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BMW i-badged vehicles then are something of a pioneering force for the rest of the range, a place engineers can create products the market may not even have thought of yet, with technology we will soon come to demand across the board.
“If we have success in i brand, then we have to spread that success,” Irlinger said. “The iNext bringing all that innovation into one car is high risk in that there’s so much there. It has the newest level of powertrain, automated driving, connected services, communication as well. Normally if you combine all that technology, something happens. The amount of things new you do at once, raises the complexity.”
The big step for iNext won’t just be the way its power is generated, but also how you’ll be able to use it as the driver. iNext will have the latest version of Level 3 automation. Crucially too, it will explore denser battery packs, and therefore a more impressive real-world, electric driving range – the current bugbear for hesitant buyers.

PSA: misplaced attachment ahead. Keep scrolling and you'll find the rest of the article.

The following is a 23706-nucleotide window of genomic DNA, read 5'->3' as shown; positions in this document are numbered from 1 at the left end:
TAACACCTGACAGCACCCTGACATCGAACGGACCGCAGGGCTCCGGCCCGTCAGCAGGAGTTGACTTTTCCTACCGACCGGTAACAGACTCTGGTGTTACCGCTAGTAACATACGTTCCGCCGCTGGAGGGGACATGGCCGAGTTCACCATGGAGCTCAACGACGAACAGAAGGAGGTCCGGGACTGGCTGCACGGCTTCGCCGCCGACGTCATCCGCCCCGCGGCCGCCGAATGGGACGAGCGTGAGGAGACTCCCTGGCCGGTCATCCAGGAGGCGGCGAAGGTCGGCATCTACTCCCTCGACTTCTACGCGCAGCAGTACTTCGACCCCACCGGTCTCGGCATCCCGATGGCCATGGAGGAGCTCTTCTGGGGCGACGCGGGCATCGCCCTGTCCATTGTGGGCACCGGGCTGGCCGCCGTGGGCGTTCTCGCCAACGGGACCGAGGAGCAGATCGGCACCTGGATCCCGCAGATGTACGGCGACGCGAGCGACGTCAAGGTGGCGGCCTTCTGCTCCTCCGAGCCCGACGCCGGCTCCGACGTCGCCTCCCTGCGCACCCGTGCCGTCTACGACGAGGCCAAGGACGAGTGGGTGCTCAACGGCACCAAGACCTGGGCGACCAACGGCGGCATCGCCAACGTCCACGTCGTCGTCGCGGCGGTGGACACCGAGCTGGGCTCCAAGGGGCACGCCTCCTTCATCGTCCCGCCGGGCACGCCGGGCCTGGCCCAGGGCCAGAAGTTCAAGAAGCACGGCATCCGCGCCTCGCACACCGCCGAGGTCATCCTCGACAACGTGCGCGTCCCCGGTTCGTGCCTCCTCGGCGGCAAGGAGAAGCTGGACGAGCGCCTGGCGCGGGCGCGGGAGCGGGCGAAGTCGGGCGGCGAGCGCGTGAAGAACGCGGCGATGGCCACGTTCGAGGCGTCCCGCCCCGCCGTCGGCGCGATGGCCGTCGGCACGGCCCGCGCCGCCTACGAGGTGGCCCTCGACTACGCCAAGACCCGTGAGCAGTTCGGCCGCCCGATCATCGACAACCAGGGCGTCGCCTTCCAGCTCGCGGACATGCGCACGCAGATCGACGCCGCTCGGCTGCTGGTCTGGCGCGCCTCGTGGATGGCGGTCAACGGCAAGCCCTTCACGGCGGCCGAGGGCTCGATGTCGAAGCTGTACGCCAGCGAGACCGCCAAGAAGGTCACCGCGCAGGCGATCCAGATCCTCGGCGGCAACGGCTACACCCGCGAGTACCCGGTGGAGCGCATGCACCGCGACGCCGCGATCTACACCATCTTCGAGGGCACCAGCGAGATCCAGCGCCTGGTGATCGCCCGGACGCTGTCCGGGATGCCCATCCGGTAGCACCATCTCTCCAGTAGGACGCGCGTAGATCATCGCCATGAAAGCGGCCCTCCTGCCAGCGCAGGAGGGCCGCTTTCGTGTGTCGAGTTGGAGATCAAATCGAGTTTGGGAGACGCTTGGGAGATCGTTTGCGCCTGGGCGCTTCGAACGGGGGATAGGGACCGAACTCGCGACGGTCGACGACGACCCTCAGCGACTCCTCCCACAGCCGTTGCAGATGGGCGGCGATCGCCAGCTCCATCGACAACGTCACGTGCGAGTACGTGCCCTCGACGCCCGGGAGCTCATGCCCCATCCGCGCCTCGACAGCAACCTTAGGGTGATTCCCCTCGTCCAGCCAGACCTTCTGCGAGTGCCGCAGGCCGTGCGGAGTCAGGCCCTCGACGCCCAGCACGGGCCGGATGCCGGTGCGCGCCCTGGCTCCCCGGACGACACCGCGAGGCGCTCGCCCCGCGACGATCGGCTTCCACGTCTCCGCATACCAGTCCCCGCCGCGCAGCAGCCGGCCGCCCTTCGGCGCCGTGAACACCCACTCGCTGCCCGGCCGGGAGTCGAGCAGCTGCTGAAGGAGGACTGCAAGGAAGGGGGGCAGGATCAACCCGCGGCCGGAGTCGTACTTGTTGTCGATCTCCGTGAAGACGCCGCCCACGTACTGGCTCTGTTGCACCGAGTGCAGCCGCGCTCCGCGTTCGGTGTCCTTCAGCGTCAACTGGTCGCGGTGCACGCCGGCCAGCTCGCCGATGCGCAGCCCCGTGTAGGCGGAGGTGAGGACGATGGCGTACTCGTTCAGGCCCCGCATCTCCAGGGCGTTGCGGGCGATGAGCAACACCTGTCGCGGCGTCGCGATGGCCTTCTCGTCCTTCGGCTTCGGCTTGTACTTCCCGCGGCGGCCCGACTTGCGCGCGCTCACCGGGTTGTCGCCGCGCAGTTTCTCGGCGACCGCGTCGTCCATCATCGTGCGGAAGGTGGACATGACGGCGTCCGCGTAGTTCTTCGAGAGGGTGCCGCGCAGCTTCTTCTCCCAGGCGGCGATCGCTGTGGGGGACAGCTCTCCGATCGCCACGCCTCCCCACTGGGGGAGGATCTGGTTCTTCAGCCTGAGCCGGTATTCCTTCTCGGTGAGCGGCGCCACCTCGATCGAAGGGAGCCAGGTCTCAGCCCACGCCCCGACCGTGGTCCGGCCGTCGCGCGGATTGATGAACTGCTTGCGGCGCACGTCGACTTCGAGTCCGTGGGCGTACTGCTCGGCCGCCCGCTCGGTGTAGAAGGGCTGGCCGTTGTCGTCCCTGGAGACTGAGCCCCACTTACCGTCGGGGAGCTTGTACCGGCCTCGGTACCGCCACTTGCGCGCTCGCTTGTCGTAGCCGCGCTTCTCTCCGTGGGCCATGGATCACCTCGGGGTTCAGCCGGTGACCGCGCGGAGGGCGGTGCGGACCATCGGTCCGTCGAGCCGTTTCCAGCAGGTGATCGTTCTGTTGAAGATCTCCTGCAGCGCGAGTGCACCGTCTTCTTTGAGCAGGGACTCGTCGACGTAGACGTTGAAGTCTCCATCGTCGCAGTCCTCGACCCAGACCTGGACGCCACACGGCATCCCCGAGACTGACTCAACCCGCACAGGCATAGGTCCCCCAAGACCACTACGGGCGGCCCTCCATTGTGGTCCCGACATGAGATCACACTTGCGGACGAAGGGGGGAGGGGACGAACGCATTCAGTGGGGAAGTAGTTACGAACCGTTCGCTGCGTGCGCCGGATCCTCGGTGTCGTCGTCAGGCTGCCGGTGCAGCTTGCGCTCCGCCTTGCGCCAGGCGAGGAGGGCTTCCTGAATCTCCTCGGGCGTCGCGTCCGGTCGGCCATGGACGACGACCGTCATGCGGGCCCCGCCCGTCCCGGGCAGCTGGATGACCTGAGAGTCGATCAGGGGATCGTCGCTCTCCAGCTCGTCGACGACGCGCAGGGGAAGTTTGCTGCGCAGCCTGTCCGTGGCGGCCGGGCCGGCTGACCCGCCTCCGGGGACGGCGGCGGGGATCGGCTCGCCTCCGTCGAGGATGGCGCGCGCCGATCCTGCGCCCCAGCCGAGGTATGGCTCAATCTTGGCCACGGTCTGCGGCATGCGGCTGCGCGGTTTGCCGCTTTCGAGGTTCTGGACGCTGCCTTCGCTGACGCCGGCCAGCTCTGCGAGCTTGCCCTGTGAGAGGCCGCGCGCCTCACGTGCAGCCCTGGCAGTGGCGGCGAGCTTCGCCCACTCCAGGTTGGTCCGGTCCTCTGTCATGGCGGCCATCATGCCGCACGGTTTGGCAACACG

“We will be able to have a real-world range of 500km within five years,” Irlinger said. Battery technology will change too, but in Irlinger’s mind, the batteries we understand now, will be with us for some time yet. “Definitely, classical lithium ion technology will continue up to 2025,” he said.